BY Emily Pethick in Features | 02 NOV 06
Featured in
Issue 103

Haegue Yang

Fog machines, scent dispensers and origami; sci-fi tower blocks and urban detritus

BY Emily Pethick in Features | 02 NOV 06

In his book Unavowable Community (1983) Maurice Blanchot finds ‘community’ in the distance between human beings. Korean artist Haegue Yang reflects on this notion in her recent exhibition ‘Unevenly’ at BAK, Utrecht, searching for ‘a community of those who do not have a community’, that is characterized, according to the press release, by ‘heterogeneity, ongoing self-examination and a recognition of its own vulnerable and transitory nature’.

For Series of Vulnerable Arrangements (2006) Yang gathered an incongruous group of large modified electrical devices in BAK’s main exhibition space. Ranging from electric heaters to fog machines and scent dispensers, these appliances clicked on and off at intervals, triggered by the movements of visitors, releasing intermittent bouts of warmth and faint wafts of vapour. Bearing no particular relation to one another, the objects appeared as an oddly animated group, connected by a sprawling system of wires and a shared power source, giving visitors common sensory experiences.

The displacement of everyday objects is a regular feature of Yang’s work, as is her reflection on the conditions under which they have been brought together. In 2004 Yang was faced with the return of a number of her works from different locations around the world, and the fact that she had nowhere to store them. At the same time she was offered a space to exhibit in, so she resolved the situation by shipping all of the works to the gallery and stacking them, unpacked, on a pallet to form a new work. Storage Piece (2004) suspended these works in limbo between arrival and departure as a wry reflection of her own personal circumstances.

Yang’s video works offer a more intimate take on the life of an artist for whom mobility is a necessary condition. Installed behind screens at BAK, Unfolding Places (2004) and Restrained Courage (2004) form the first two parts of a trilogy of video works that mixes documentary footage with introspective scripted narratives, recited as monologues by anonymous voices that might stand in for Yang herself. Shifting between everyday scenes in public spaces in cities such as Seoul, Frankfurt, Amsterdam and London, a narrative unfolds in which the subject recounts isolated incidents that reveal her disjointed relation to her environment. The artist’s sense of alienation marks each of these encounters; people getting lost or publicly abused are met with her silence. Footage of strangers on the streets, views from windows, flickering lights and brightly coloured origami sculptures floating in puddles are narrated obliquely, reinforcing the slippages between subjective and objective, public and private, in the separate lines of voice and image.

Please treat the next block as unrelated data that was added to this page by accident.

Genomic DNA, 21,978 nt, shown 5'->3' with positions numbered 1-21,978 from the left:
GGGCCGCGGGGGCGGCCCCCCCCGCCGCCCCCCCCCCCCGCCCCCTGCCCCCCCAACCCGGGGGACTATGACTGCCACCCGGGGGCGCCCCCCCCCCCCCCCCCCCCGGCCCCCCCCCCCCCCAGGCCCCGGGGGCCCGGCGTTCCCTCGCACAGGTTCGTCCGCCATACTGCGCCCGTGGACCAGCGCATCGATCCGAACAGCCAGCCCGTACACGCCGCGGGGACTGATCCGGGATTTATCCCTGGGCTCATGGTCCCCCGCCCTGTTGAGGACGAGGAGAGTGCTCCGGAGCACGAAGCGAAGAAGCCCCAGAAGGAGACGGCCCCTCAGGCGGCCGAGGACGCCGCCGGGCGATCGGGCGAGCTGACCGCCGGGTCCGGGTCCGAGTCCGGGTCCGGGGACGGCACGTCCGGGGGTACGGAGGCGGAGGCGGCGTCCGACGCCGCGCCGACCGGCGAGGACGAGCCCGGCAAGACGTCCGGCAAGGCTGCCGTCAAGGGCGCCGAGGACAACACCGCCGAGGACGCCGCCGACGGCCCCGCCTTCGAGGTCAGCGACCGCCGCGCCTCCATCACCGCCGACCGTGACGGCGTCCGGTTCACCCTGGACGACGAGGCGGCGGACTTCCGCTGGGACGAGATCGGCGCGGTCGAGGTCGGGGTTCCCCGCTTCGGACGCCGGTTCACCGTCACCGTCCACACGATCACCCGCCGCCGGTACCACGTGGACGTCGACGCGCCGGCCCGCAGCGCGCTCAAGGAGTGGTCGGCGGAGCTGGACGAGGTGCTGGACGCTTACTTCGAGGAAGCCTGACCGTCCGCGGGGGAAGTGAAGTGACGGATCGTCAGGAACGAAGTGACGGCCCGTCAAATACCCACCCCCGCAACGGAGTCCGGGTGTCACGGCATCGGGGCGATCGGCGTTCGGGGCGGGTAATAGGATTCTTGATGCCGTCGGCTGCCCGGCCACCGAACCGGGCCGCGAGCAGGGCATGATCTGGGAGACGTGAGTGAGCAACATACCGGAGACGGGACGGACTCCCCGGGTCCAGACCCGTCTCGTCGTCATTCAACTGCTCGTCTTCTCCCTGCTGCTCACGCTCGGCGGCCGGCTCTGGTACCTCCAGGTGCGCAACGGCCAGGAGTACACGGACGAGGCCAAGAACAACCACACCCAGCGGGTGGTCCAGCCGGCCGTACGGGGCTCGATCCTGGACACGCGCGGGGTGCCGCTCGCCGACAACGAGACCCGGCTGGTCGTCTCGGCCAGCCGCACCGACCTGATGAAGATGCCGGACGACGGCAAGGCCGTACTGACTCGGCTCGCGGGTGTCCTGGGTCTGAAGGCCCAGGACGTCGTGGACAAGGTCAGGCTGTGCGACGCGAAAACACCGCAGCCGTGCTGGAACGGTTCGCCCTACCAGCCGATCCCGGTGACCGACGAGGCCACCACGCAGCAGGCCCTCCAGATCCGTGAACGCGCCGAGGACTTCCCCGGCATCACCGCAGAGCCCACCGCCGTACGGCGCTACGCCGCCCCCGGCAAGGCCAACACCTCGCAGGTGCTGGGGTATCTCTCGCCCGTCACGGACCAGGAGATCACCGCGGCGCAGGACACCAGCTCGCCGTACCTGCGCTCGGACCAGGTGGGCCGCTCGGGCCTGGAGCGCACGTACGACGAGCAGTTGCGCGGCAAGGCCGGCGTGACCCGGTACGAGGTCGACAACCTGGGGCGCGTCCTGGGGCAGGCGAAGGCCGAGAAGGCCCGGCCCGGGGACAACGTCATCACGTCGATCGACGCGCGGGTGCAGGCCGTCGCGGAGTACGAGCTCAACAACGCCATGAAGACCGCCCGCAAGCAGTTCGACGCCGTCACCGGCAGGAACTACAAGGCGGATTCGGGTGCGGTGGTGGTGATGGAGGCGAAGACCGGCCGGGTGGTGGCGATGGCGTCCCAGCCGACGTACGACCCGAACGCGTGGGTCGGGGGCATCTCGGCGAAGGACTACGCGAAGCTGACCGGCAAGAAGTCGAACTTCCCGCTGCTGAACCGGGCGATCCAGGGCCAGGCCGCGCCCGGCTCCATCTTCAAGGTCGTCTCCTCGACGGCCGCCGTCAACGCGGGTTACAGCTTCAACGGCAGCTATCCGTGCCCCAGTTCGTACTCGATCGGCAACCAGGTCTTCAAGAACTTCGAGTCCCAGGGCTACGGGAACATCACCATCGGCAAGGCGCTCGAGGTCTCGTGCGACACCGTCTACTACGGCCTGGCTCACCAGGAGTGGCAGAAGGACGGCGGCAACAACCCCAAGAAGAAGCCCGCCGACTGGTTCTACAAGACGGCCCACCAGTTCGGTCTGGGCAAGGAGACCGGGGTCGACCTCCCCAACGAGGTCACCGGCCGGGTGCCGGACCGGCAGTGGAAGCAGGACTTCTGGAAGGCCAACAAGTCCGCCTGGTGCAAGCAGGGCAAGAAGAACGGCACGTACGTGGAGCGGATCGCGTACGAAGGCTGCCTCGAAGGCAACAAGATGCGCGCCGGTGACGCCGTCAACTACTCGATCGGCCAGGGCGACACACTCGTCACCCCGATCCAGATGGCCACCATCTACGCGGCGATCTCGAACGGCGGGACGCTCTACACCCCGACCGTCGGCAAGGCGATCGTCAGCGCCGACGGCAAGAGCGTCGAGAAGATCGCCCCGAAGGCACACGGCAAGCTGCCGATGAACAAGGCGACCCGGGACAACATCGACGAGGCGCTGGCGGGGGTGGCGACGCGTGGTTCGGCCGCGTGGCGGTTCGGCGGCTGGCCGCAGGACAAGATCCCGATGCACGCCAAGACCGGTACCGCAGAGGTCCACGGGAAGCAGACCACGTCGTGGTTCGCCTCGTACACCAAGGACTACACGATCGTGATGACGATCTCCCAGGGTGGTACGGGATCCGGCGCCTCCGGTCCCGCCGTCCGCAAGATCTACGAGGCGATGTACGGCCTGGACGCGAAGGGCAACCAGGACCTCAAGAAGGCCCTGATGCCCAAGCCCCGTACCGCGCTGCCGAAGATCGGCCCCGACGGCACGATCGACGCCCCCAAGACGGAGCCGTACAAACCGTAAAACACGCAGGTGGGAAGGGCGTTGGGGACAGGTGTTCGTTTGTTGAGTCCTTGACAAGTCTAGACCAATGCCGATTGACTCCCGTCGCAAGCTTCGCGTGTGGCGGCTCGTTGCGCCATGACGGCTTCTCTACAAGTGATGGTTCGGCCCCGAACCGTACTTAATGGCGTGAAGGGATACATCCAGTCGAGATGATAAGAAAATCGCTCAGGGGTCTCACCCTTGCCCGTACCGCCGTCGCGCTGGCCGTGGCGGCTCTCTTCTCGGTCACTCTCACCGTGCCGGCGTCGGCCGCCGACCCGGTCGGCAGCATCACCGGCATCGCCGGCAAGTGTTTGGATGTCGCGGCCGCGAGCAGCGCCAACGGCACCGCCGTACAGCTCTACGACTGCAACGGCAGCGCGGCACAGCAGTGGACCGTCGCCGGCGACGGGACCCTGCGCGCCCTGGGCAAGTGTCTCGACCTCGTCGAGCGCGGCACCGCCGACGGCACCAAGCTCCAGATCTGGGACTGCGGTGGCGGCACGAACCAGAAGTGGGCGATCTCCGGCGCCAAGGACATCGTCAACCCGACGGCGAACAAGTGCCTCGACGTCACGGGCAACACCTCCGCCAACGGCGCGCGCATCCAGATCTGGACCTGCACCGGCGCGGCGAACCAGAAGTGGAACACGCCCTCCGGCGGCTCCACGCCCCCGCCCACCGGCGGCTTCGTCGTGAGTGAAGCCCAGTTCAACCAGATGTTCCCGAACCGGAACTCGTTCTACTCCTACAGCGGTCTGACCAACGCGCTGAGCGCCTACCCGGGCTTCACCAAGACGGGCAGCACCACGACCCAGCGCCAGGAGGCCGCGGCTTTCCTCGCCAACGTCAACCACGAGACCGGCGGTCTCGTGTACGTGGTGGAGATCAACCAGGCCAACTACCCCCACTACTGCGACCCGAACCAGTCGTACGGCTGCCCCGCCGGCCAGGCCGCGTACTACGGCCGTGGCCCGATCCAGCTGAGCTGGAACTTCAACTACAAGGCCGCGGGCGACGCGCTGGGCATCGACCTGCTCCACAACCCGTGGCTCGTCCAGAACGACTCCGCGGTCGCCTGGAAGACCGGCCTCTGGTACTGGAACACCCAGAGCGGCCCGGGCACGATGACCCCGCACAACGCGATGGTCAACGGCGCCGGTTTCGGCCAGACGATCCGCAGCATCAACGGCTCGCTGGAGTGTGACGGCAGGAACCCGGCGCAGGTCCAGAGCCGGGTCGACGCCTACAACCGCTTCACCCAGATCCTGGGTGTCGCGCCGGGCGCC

In the final part of the trilogy, Squandering Negative Spaces (2006), Yang travelled to Brazil – a country she was unfamiliar with – in search of ‘a community of absence’. This time the artist intended to use her position of ‘otherness’ in order to investigate the process of approaching a foreign culture from the outside. Yang’s camera follows a succession of unremarkable in-between spaces, puddles and stray objects, bringing to mind Blanchot’s notion of a community that finds freedom in moments of disjuncture and rupture. Her accompanying thoughts again stray from the trodden path and resist assimilation; every now and again they wander back to Korea, revealing a tension between the immediacy of the unknown and the over-familiar.

Far from the cracks and urban detritus of Brazil, a very different model of community is portrayed in Dehors (Outside, 2006), a series of slides reproducing full-page Korean newspaper advertisements of drawings of future apartment complexes. Photographed against the light, other articles from the newspaper show through the image from the reverse side. These obscured depictions of gleaming sci-fi towers reveal a constructed idea of community that is similarly imagined but at the same time entirely absent from the minds of developers, begging the question as to whether a social structure can be arrived at from the top down.

While the perpetual mobility and lack of belonging in Yang’s works create detached, melancholy narratives, the non-arrival seems also to produce a thought process that prevents things from becoming bound. Objects are not kept in fixed positions but are removed from their contexts and realigned in different relationships. It is this sense of disjointedness, in which the connections among things and people appear not naturally or orderly but ‘unevenly’, that gives an openness to Yang’s work and allows the idea of a ‘community of those who do not have a community’ to emerge.

Emily Pethick is director of The Showroom, London.